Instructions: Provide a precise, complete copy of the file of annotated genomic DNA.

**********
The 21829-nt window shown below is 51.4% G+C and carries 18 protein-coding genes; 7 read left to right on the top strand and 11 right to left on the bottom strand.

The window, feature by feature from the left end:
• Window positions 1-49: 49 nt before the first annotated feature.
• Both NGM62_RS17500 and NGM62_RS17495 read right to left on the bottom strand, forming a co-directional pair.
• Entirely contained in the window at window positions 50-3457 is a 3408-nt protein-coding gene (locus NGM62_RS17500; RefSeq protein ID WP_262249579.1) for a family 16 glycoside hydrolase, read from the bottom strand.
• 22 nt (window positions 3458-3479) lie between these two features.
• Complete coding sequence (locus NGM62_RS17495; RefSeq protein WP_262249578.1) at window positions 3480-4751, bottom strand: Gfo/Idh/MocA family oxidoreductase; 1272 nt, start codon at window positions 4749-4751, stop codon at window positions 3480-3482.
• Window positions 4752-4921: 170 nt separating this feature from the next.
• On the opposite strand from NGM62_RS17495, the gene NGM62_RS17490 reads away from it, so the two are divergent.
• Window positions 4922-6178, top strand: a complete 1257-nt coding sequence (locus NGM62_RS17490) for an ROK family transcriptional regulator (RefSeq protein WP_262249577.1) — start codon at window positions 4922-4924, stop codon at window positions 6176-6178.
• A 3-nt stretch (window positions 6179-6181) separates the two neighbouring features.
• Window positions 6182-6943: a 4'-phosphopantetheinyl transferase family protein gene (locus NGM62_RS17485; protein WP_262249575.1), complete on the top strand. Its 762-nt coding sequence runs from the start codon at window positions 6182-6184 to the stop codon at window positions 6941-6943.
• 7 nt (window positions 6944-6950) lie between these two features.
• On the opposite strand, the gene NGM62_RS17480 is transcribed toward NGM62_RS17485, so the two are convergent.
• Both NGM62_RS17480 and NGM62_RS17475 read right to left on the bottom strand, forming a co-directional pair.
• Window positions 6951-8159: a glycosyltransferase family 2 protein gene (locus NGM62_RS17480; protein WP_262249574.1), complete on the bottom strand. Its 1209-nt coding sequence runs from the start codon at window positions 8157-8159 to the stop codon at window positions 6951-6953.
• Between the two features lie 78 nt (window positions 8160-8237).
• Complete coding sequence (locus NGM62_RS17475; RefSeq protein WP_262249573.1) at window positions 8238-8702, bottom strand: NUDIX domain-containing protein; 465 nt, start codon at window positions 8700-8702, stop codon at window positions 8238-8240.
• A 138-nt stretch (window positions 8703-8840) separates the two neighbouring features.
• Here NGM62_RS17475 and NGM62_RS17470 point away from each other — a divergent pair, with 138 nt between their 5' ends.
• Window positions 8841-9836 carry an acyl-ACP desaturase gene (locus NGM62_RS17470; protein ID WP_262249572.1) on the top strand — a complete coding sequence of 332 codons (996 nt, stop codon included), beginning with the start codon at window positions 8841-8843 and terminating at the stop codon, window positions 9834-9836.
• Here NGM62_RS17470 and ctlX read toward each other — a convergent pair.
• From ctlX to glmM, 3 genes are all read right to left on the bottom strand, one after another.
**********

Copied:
The 21829-nt window shown below is 51.4% G+C and carries 18 protein-coding genes; 7 read left to right on the top strand and 11 right to left on the bottom strand.

The window, feature by feature from the left end:
• Window positions 1-49: 49 nt before the first annotated feature.
• Both NGM62_RS17500 and NGM62_RS17495 read right to left on the bottom strand, forming a co-directional pair.
• Entirely contained in the window at window positions 50-3457 is a 3408-nt protein-coding gene (locus NGM62_RS17500; RefSeq protein ID WP_262249579.1) for a family 16 glycoside hydrolase, read from the bottom strand.
• 22 nt (window positions 3458-3479) lie between these two features.
• Complete coding sequence (locus NGM62_RS17495; RefSeq protein WP_262249578.1) at window positions 3480-4751, bottom strand: Gfo/Idh/MocA family oxidoreductase; 1272 nt, start codon at window positions 4749-4751, stop codon at window positions 3480-3482.
• Window positions 4752-4921: 170 nt separating this feature from the next.
• On the opposite strand from NGM62_RS17495, the gene NGM62_RS17490 reads away from it, so the two are divergent.
• Window positions 4922-6178, top strand: a complete 1257-nt coding sequence (locus NGM62_RS17490) for an ROK family transcriptional regulator (RefSeq protein WP_262249577.1) — start codon at window positions 4922-4924, stop codon at window positions 6176-6178.
• A 3-nt stretch (window positions 6179-6181) separates the two neighbouring features.
• Window positions 6182-6943: a 4'-phosphopantetheinyl transferase family protein gene (locus NGM62_RS17485; protein WP_262249575.1), complete on the top strand. Its 762-nt coding sequence runs from the start codon at window positions 6182-6184 to the stop codon at window positions 6941-6943.
• 7 nt (window positions 6944-6950) lie between these two features.
• On the opposite strand, the gene NGM62_RS17480 is transcribed toward NGM62_RS17485, so the two are convergent.
• Both NGM62_RS17480 and NGM62_RS17475 read right to left on the bottom strand, forming a co-directional pair.
• Window positions 6951-8159: a glycosyltransferase family 2 protein gene (locus NGM62_RS17480; protein WP_262249574.1), complete on the bottom strand. Its 1209-nt coding sequence runs from the start codon at window positions 8157-8159 to the stop codon at window positions 6951-6953.
• Between the two features lie 78 nt (window positions 8160-8237).
• Complete coding sequence (locus NGM62_RS17475; RefSeq protein WP_262249573.1) at window positions 8238-8702, bottom strand: NUDIX domain-containing protein; 465 nt, start codon at window positions 8700-8702, stop codon at window positions 8238-8240.
• A 138-nt stretch (window positions 8703-8840) separates the two neighbouring features.
• Here NGM62_RS17475 and NGM62_RS17470 point away from each other — a divergent pair, with 138 nt between their 5' ends.
• Window positions 8841-9836 carry an acyl-ACP desaturase gene (locus NGM62_RS17470; protein ID WP_262249572.1) on the top strand — a complete coding sequence of 332 codons (996 nt, stop codon included), beginning with the start codon at window positions 8841-8843 and terminating at the stop codon, window positions 9834-9836.
• Here NGM62_RS17470 and ctlX read toward each other — a convergent pair.
• From ctlX to glmM, 3 genes are all read right to left on the bottom strand, one after another.